An injection of hope


From Peg Newell

Ms. Breed and Ms. Newell celebrate getting their second vaccination dose.

A sleeve pushed back, raw skin wiped clean and sterilized. A sharp pinch of a slender needle causes the entire arm to seize up, a relatively familiar feeling. However, something is different this time. It’s no longer just a shot. Now it is something much more meaningful: an injection of hope for the Fayetteville-Manlius faculty and staff.  

Many are aware of the pressure that the pandemic has burdened teachers, support staff, administration, and other workers in the Fayetteville-Manlius district with. It is impossible to truly grasp the hardships they faced this past year. Ms. Patroulis, a teacher and local union president for the district,  noted that this has been the most difficult year of her career thus far, and she feels most teachers would concur. “I’ll answer this personally first. I’ve been teaching for more than 30 years, and this has been the most difficult of them all. I think that’s true for all of our teachers. For me, it’s been heartbreaking not seeing students packed into the library every day. I miss the energy and activities of an ordinary school year,” she reflected.

However, within the past month a portion of their stress was alleviated when many were provided with hope when they took advantage of the COVID-19 vaccination rollout made available for faculty and staff in New York State. 

The Fayetteville-Manlius Teachers’ Association (FMTA) issued a poll that surveyed which of its members had received the recent vaccine. According to Ms. Patroulis, of those who selected to participate in the questionnaire, over 85% indicated they have already received their first dose, with the remaining reported that their appointment is currently scheduled for the upcoming weeks. This was all despite the relatively high competition many faced while scheduling their appointments, leading to great difficulty.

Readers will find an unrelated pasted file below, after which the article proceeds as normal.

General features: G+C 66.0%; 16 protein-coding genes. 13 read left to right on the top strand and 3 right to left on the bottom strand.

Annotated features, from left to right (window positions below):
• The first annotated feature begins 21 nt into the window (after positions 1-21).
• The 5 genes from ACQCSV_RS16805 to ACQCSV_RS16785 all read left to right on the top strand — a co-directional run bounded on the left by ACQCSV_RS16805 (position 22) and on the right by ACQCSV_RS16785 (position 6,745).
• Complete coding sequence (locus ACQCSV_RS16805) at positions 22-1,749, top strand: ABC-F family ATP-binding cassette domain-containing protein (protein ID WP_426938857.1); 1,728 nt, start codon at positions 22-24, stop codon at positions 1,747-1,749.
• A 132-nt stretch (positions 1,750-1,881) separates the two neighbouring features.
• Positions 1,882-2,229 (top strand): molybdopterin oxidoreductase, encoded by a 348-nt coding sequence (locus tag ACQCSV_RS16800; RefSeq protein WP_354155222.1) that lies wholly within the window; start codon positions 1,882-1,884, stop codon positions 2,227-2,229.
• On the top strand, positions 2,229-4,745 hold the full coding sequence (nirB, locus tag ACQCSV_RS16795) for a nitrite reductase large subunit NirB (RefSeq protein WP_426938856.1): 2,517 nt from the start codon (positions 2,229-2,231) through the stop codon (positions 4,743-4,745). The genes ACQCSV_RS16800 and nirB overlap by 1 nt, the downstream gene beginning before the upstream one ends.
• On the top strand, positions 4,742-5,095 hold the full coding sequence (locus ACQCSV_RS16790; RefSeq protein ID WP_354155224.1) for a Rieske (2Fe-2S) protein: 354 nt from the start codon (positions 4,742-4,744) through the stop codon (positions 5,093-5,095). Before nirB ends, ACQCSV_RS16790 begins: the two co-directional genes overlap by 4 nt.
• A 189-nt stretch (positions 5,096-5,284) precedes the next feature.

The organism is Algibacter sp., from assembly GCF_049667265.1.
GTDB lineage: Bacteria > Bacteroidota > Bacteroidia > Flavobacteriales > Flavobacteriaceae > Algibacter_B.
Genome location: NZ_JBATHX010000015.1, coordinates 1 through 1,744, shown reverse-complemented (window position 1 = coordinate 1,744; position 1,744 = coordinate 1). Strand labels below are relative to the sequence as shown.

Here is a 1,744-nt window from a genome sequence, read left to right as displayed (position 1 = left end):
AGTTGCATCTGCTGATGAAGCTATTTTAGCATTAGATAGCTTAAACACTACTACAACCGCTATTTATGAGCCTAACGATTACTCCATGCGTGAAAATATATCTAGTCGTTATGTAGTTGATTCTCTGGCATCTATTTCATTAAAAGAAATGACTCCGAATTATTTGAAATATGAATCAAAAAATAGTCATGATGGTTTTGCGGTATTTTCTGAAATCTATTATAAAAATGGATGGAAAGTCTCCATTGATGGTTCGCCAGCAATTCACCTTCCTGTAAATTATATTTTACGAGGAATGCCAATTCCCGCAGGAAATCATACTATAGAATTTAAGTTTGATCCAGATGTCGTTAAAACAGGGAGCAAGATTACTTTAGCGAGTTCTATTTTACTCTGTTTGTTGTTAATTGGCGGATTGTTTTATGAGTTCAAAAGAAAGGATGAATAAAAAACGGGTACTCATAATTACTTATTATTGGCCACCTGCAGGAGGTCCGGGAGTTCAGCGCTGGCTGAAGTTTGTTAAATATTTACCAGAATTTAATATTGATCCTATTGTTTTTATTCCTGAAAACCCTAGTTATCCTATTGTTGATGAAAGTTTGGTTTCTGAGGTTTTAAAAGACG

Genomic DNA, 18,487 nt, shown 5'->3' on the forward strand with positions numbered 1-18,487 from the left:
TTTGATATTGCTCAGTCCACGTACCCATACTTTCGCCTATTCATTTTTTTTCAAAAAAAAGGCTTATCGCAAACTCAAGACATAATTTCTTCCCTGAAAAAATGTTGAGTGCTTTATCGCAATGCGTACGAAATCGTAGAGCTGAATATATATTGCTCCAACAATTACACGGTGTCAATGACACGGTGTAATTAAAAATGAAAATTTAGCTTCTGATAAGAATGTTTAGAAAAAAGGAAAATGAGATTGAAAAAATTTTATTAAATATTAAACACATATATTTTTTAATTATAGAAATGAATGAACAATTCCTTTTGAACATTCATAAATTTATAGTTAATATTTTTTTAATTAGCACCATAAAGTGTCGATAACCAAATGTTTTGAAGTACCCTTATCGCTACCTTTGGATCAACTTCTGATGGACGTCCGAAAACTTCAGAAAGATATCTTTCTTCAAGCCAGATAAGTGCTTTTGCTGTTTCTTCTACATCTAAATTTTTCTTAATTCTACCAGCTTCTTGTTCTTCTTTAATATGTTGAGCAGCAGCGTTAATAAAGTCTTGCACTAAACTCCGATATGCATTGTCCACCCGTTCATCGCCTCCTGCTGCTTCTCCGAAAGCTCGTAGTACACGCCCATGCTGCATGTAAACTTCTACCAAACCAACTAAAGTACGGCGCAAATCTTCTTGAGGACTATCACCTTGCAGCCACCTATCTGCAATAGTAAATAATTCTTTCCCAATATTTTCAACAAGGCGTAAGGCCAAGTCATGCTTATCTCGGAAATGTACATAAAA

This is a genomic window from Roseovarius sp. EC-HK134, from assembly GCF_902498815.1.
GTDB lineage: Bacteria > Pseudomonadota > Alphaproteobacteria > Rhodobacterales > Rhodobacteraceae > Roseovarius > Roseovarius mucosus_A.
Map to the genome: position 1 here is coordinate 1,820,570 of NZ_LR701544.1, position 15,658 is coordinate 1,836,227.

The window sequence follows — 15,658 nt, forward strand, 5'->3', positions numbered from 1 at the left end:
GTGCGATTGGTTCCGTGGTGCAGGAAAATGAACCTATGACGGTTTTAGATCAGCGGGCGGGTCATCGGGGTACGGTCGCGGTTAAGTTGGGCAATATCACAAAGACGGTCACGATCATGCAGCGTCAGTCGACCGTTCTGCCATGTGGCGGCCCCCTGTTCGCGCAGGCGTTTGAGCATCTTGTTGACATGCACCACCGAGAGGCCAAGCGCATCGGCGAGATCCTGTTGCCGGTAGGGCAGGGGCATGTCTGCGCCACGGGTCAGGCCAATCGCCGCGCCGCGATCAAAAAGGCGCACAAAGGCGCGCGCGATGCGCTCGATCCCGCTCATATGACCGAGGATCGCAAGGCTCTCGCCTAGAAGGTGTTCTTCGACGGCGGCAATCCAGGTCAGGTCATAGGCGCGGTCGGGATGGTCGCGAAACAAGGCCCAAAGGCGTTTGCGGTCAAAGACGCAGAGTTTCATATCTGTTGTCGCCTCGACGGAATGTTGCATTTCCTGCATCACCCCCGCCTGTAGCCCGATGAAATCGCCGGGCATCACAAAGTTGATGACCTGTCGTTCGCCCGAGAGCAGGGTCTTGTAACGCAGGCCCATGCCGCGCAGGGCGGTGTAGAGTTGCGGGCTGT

Veteran high school science teacher Mrs. Ward expressed the “euphoria” she felt upon getting vaccinated with the first dose, “I just felt this huge weight off my shoulders, even though we still have to wear masks, we still have to be careful, there’s all these new variants, I just still felt like ‘ahh yes.’ I’ll feel even better after the second [dose].” 

Jeff Gordon, the Assistant Superintendent for Personnel in the district acknowledged these feelings of excitement and commended the staff’s tireless efforts throughout this dire situation. He also emphasized that at this point, the vaccinations are just providing an emblematic reprieve. He commented that there are currently no pending adjustments for the district’s operating plan, and that FM will continue to follow state guidance and safety protocols. 

Nevertheless, it is certainly a breakthrough that the Fayetteville-Manlius faculty and staff are not only instilled with immunity, but also feel reassured with what the future holds for the greater school community. Ms. Patroulis was certainly optimistic and looked forward to improvement from the struggles of the year, “Because the vaccines are becoming available, we can at least see a bit of light at the end of the tunnel now. It’s encouraging!” 

Jeff Gordon promoted similar messages of hope when he reiterated the important message that this is not a permanent situation, and that working together to keep each other safe will provide a brighter and healthier future very soon for all.